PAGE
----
So, knowing what you (now) know about QR codes, it is easy to imagine some foolish ways in which they might be used. These, unfortunately, were rampant when the technology first because widely used in marketing, turning users off, probably for good. Here’s what happened:
QR codes led to sites that were not optimized for mobile viewing. Since QR codes can pretty much only be read by smartphones, this was pretty dumb. It also happened far too often that the scan led to broken or irrelevant links. Bad job, people. Bad job.
Even if the pages they led to were mobile-optimized, there was so much advertising on them, with no clear call to action, that people would just immediately close the page, rendering the whole process pointless.
QR codes were placed on ad spaces like trains, billboards, and television. Since trains move, billboards are generally viewed from moving cars, and TV spots last for mere seconds, there was no way anyone was actually going to be able to scan these codes, which then basically only served to uglified the ads in which they appeared.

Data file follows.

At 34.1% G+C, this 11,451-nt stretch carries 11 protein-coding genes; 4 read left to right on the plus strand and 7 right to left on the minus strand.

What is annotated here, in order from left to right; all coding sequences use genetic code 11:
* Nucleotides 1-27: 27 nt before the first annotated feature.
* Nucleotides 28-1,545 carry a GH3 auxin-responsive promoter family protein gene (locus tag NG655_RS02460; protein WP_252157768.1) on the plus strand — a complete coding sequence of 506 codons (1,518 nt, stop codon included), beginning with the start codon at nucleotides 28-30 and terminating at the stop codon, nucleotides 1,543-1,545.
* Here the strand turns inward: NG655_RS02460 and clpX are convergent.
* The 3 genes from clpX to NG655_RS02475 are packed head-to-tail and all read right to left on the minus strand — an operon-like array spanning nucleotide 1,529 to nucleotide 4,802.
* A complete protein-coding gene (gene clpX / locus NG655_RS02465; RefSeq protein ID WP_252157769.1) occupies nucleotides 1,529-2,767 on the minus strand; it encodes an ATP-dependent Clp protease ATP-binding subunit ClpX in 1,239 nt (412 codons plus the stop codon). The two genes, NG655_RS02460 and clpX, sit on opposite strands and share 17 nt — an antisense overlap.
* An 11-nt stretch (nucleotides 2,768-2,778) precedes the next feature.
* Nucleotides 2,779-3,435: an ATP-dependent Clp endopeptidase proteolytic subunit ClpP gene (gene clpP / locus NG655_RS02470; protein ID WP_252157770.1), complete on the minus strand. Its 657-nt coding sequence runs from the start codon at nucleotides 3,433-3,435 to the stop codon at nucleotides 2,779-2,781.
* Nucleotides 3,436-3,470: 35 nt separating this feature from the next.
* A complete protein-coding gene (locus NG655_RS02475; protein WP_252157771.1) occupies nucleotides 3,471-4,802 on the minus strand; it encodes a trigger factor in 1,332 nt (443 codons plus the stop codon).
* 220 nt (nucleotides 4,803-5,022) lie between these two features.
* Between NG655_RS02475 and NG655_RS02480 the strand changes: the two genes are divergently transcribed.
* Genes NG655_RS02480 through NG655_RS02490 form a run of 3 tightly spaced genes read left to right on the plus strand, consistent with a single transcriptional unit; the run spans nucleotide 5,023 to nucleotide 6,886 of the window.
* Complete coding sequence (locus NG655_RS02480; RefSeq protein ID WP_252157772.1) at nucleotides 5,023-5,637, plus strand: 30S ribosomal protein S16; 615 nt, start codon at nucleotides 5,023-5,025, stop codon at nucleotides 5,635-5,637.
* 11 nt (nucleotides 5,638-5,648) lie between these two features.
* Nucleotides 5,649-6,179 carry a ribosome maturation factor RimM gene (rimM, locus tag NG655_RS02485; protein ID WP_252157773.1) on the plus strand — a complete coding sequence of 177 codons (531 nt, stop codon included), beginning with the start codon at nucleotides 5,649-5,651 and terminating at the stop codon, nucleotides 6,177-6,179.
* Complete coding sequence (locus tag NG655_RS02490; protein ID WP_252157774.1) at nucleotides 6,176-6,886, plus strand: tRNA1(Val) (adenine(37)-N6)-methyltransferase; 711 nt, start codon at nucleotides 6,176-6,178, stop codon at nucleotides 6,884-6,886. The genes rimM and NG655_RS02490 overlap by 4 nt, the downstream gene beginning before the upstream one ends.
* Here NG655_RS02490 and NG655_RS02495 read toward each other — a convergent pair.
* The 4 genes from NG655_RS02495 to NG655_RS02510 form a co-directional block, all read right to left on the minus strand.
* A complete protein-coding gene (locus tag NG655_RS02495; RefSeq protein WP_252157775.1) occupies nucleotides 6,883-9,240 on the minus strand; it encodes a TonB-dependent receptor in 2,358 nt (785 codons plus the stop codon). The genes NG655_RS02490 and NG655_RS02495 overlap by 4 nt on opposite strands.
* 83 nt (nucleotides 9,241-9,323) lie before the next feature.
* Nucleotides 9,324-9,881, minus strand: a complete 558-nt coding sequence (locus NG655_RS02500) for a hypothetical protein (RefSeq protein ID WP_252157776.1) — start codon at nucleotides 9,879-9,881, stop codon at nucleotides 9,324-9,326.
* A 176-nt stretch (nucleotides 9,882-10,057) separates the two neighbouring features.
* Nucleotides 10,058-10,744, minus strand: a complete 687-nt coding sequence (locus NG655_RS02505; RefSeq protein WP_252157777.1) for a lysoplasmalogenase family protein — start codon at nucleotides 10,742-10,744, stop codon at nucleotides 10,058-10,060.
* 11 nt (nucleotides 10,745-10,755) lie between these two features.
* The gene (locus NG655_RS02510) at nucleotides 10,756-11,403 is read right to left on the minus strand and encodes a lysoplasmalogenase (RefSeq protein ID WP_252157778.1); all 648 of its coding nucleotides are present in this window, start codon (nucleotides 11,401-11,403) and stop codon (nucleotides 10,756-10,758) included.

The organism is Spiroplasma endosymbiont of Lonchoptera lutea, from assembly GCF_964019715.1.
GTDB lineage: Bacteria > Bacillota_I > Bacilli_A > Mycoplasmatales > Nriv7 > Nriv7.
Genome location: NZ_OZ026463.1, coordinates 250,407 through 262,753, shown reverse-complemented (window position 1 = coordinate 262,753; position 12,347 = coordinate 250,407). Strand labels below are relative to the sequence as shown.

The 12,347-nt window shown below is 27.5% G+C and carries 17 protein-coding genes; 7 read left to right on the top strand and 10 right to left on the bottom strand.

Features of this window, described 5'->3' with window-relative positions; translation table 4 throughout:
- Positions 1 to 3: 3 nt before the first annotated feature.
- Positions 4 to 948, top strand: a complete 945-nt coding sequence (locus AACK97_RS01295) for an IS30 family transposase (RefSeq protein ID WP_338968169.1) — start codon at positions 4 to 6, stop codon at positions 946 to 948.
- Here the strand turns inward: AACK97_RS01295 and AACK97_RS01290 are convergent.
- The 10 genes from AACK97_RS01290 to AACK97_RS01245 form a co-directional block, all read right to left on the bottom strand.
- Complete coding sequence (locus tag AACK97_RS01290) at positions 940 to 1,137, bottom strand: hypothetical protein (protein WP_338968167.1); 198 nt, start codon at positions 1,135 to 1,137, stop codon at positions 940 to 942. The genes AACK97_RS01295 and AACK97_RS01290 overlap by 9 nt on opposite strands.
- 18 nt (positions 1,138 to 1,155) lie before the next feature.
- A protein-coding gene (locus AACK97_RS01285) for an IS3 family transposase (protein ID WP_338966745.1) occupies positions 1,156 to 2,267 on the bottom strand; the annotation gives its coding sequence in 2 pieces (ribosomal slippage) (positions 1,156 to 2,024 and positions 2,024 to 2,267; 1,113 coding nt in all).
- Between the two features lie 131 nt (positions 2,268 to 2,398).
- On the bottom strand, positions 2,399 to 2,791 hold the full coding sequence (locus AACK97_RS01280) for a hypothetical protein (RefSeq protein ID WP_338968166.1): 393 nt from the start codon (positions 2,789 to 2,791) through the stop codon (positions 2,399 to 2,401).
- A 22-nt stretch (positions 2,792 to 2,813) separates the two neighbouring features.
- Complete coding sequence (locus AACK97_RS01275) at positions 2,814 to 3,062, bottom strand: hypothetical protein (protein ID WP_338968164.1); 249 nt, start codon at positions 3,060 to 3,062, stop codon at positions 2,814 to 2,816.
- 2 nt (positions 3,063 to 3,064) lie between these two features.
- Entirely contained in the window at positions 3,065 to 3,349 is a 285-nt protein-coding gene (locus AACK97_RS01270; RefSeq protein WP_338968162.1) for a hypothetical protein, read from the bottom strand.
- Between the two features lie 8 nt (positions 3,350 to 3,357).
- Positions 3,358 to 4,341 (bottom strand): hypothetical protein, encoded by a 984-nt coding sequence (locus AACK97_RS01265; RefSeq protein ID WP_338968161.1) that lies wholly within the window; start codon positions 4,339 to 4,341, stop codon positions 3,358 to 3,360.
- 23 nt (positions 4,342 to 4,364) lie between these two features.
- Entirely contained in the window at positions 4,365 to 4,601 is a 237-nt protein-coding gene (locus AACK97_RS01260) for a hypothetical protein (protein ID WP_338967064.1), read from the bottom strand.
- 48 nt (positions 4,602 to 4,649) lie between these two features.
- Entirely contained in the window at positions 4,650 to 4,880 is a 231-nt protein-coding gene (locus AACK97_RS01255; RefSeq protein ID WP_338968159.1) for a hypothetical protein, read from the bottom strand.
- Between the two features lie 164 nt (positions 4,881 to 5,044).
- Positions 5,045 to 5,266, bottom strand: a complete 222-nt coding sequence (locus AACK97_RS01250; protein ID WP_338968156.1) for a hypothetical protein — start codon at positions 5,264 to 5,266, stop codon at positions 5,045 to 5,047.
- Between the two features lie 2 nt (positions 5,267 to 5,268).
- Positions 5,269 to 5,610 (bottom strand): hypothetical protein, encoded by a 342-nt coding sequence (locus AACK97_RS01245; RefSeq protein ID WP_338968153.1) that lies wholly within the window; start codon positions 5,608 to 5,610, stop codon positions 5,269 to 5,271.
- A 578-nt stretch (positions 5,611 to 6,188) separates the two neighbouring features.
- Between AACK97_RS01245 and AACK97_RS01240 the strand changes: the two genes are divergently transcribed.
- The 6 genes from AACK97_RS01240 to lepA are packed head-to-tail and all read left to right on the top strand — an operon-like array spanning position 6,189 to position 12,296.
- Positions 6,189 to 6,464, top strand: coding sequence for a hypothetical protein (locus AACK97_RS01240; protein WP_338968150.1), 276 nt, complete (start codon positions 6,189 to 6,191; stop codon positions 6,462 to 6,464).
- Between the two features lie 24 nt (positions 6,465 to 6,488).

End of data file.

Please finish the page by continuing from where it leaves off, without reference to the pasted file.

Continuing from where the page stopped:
QR codes were placed in places like subway tunnels and on airplanes where there was little or no internet connectivity, so scanned codes led only to a frustrating wait for nothing. Though reception has been added to many of these spaces now, this advance, like the prettier codes, is likely too late.
QR codes were placed in emails or websites. Really, folks? This can lead to only two equally asinine scenarios. Either someone is viewing the message or page on their phone, making it impossible to scan the code, since to do that they would need to use their phone or they are on their desktop or laptop and could much more easily click a link. The only reason a QR code should ever appear in an email or on a web page is if it will be scanned at a point of sale as a ticket, coupon, etc. No one is ever going to use their phone to scan a QR code off their computer. That is stupid.